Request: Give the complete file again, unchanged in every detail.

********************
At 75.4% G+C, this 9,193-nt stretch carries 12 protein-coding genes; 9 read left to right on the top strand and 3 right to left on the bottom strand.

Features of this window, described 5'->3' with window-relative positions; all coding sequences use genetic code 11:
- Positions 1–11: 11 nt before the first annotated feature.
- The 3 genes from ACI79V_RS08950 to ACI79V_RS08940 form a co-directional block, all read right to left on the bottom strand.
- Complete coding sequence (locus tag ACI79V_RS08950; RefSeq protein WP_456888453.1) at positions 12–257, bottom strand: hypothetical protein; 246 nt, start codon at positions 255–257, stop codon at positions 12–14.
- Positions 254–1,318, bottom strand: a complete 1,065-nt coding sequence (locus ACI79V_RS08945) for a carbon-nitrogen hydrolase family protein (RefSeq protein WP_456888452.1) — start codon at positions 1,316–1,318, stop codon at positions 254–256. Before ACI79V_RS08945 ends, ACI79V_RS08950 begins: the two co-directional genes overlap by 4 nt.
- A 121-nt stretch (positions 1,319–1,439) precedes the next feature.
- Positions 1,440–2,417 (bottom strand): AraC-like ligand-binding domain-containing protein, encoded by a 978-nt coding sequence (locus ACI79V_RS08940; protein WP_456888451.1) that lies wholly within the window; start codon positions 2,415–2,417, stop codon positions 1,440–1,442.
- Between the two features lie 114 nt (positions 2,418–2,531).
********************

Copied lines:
At 75.4% G+C, this 9,193-nt stretch carries 12 protein-coding genes; 9 read left to right on the top strand and 3 right to left on the bottom strand.

Features of this window, described 5'->3' with window-relative positions; all coding sequences use genetic code 11:
- Positions 1–11: 11 nt before the first annotated feature.
- The 3 genes from ACI79V_RS08950 to ACI79V_RS08940 form a co-directional block, all read right to left on the bottom strand.
- Complete coding sequence (locus tag ACI79V_RS08950; RefSeq protein WP_456888453.1) at positions 12–257, bottom strand: hypothetical protein; 246 nt, start codon at positions 255–257, stop codon at positions 12–14.
- Positions 254–1,318, bottom strand: a complete 1,065-nt coding sequence (locus ACI79V_RS08945) for a carbon-nitrogen hydrolase family protein (RefSeq protein WP_456888452.1) — start codon at positions 1,316–1,318, stop codon at positions 254–256. Before ACI79V_RS08945 ends, ACI79V_RS08950 begins: the two co-directional genes overlap by 4 nt.
- A 121-nt stretch (positions 1,319–1,439) precedes the next feature.
- Positions 1,440–2,417 (bottom strand): AraC-like ligand-binding domain-containing protein, encoded by a 978-nt coding sequence (locus ACI79V_RS08940; protein WP_456888451.1) that lies wholly within the window; start codon positions 2,415–2,417, stop codon positions 1,440–1,442.
- Between the two features lie 114 nt (positions 2,418–2,531).